Motivators of the Modern Workforce
The Millennial generation, which will make up three-quarters of the nation’s work force in a decade, is creating new rules of engagement for employers. In Daniel H. Pink’s Drive, the 2009 book suggests that Millennials want autonomy, the chance to get better at what they do, and a purpose that connects them to something larger. Gone are the days when a competitive salary, an office in the suburbs, casual Fridays, and a chance to work your way up the corporate ladder reduced turnover and attracted the best talent.
To remain competitive today, casual dress codes, telecommuting, and metropolitan headquarters get you on par with your competitors. But to differentiate, companies who can clearly articulate a core purpose and goals will attract Millennials with a rallying cry. But it’s not enough to make the investment to change without a clear understanding of what will provide the pay off.
Proof Point No. 1: Stock Performance
The best employers are better today because their business leaders are focused on workplace culture as a competitive tool. A recent Deloitte study found that since 1998, the 100 Best Companies to Work For have outperformed the S&P 500 index by a ratio of nearly 2 to 1. Fortune’s Best Companies to Work for has ranked Google first six times and their leaders explicitly attribute the company’s financial performance to its benevolent people practices. It’s for real. Just look at stock performance of these same companies.
The 100 Best Companies have outperformed the S&P 500 index by a ratio of nearly 2 to 1, according to a study by the Russell Investment Group. Companies on this list are shining examples of a different way of doing business that puts to rest the old notion that treating employees well might hurt the bottom line. Indeed, most would agree with the Marriott philosophy: “Take care of associates, and they will take care of the customers.”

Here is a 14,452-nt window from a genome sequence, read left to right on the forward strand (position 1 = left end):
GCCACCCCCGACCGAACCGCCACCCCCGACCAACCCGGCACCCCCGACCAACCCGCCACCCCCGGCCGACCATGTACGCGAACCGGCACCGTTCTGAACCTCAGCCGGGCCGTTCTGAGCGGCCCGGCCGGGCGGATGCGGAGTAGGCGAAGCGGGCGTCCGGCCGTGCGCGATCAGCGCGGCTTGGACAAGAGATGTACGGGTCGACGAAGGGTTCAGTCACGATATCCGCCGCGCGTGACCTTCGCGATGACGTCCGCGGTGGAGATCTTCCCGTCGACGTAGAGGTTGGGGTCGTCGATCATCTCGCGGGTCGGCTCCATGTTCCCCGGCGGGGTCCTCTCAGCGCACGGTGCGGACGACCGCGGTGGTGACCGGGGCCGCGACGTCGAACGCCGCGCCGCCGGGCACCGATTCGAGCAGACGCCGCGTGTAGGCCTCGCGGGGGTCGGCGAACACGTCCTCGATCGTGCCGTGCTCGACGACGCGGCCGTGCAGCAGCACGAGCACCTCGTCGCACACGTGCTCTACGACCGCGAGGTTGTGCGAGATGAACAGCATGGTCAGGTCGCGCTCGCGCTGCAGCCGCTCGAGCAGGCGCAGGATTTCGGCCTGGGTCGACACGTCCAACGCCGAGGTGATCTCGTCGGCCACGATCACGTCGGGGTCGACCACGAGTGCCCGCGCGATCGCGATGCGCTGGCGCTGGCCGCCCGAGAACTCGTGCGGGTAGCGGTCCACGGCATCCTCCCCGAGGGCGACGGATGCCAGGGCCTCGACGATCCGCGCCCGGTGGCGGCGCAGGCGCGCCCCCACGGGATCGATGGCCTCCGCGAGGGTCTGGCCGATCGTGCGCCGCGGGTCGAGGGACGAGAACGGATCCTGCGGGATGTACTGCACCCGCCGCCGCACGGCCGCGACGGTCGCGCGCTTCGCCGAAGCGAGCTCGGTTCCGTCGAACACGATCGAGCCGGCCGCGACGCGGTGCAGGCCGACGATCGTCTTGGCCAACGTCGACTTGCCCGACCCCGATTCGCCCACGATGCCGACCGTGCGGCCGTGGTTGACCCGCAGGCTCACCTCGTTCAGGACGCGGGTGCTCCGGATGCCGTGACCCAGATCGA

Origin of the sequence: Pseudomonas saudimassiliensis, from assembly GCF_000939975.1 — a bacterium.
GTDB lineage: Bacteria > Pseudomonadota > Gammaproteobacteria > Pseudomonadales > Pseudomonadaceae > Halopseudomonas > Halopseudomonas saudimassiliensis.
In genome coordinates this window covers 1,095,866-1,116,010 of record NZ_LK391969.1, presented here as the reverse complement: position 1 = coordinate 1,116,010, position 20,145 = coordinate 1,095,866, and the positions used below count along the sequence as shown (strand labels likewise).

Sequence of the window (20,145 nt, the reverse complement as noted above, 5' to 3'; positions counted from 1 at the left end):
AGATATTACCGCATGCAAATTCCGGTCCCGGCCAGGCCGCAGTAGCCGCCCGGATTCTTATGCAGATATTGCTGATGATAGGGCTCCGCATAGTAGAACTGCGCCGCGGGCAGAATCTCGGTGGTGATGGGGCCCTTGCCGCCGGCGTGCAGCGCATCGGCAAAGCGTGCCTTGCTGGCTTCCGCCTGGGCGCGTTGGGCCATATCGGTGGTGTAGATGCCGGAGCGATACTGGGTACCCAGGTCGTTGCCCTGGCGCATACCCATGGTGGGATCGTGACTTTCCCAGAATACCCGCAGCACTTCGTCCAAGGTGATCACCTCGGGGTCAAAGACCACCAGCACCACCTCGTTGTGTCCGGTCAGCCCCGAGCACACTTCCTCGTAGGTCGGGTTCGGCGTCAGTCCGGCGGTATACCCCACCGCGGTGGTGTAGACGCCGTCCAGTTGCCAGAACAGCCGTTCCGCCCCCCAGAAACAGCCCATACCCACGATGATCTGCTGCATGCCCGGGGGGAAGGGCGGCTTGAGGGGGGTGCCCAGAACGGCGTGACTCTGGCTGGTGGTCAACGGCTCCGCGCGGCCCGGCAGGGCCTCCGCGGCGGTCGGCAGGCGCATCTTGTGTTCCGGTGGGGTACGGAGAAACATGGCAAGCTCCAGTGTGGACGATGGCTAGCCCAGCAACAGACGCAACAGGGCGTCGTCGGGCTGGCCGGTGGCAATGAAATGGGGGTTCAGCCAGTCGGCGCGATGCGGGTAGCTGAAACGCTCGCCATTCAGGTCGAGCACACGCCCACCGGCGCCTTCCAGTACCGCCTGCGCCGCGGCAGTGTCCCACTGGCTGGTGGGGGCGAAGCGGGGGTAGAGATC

Proof Point No. 2: Culture Drives Talent Acquisition & Retention
Leaders who genuinely listen to their employees and craft policies in well-being, sustainability and social responsibility programs lays the foundation for rich company culture where every employee is considered important. Millennials are uncomfortable with rigid, top-down corporate structures and turned off by information silos. They expect a rapid progression aligned to a specific and clearly articulated vision and strategy and constant feedback. In other words, millennials want a management style and corporate culture that is markedly different from anything that has gone before–one that meets their needs. These are all characteristics that employers can actively address.
Proof Point No. 3: Well-Being Programs Increase Employee Engagement
When surveying employees on what motivates them at work, Quantum Workplace, a leading workplace survey and employee feedback technology company found that engagement is higher when employers care about their well-being. More than three-fourths of engaged employees said they were satisfied with the well-being program benefits their organization provides. What is critical for success of your engagement programming in well-being is employee awareness and ability to participate in the benefits (they are twice as likely to be disengaged compared to those who understand the benefits offered to them).